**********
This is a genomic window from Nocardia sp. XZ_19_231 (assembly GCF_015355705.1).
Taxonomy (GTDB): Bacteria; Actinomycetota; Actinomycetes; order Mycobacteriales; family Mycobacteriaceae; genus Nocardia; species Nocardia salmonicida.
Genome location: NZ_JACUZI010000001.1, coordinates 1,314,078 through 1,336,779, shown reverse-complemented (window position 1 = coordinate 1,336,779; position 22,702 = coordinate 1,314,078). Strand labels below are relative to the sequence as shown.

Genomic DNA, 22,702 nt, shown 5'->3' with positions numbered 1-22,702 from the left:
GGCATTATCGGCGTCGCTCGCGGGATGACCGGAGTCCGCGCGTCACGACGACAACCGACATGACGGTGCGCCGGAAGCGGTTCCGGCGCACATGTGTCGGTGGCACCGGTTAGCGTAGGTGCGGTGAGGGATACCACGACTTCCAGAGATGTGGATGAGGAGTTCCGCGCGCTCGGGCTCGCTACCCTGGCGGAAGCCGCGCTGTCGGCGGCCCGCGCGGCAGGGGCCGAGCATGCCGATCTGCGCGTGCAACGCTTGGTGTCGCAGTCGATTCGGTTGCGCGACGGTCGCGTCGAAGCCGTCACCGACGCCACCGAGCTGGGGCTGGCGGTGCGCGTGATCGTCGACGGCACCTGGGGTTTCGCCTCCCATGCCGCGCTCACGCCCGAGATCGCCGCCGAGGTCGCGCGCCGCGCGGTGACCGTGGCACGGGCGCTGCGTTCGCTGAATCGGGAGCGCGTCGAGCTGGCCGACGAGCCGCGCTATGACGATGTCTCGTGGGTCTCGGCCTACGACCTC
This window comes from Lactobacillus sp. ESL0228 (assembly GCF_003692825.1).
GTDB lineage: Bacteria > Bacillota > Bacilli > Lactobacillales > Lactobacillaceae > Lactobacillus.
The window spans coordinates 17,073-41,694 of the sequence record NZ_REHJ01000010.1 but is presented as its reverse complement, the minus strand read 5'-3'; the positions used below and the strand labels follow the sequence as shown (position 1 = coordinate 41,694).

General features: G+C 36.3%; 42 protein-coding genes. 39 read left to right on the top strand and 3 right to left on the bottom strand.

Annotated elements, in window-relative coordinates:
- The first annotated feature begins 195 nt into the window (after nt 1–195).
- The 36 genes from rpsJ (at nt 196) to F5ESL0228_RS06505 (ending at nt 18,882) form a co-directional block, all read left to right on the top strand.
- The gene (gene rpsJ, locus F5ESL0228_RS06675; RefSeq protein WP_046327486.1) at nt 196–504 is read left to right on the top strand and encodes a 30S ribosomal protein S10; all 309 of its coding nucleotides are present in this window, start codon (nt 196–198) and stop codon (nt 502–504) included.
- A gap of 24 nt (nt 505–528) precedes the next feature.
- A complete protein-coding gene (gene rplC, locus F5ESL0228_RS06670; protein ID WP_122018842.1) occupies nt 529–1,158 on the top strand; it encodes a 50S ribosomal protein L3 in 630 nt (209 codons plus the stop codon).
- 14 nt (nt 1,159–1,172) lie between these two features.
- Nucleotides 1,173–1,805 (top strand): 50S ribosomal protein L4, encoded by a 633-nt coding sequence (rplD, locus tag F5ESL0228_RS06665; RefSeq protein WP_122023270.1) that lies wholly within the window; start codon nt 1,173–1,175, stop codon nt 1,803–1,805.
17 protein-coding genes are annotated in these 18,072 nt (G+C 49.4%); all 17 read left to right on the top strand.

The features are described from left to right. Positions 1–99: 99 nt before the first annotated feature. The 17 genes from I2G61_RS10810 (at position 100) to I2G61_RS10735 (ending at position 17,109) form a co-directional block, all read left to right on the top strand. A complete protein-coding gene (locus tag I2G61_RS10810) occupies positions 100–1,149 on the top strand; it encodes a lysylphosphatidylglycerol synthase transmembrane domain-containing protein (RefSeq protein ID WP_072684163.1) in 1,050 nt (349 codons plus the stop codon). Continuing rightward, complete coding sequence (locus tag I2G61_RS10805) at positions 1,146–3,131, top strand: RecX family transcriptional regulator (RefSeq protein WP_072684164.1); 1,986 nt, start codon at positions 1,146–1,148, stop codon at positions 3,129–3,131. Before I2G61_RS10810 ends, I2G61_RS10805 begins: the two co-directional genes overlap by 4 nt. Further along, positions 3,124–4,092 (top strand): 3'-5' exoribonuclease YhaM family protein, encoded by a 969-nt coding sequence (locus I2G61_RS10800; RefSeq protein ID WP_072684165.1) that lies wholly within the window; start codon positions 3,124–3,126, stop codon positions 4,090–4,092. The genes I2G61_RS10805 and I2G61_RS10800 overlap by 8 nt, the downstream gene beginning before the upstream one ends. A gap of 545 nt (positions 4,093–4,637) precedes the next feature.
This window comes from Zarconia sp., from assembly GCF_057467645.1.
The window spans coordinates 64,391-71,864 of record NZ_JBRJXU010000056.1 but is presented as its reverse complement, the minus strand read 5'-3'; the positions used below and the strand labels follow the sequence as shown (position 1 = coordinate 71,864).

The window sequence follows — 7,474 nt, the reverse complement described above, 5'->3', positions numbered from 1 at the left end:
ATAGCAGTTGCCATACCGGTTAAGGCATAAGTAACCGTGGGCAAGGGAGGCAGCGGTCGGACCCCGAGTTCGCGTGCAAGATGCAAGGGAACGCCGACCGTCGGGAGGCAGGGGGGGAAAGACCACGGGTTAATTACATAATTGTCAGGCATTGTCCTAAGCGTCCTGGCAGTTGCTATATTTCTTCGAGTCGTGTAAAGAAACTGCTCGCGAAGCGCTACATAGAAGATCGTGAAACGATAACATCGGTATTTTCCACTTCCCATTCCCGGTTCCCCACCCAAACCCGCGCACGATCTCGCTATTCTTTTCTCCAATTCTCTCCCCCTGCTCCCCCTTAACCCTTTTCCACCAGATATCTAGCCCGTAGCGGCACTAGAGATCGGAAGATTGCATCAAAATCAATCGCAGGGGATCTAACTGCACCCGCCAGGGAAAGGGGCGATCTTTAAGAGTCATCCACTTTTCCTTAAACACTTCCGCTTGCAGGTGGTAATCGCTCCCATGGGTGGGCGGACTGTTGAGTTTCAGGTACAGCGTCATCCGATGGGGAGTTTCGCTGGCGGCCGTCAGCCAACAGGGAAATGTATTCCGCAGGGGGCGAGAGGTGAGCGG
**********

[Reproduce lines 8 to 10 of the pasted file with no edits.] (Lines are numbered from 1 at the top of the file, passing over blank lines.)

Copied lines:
The window spans coordinates 17,073-41,694 of the sequence record NZ_REHJ01000010.1 but is presented as its reverse complement, the minus strand read 5'-3'; the positions used below and the strand labels follow the sequence as shown (position 1 = coordinate 41,694).

General features: G+C 36.3%; 42 protein-coding genes. 39 read left to right on the top strand and 3 right to left on the bottom strand.

Annotated elements, in window-relative coordinates: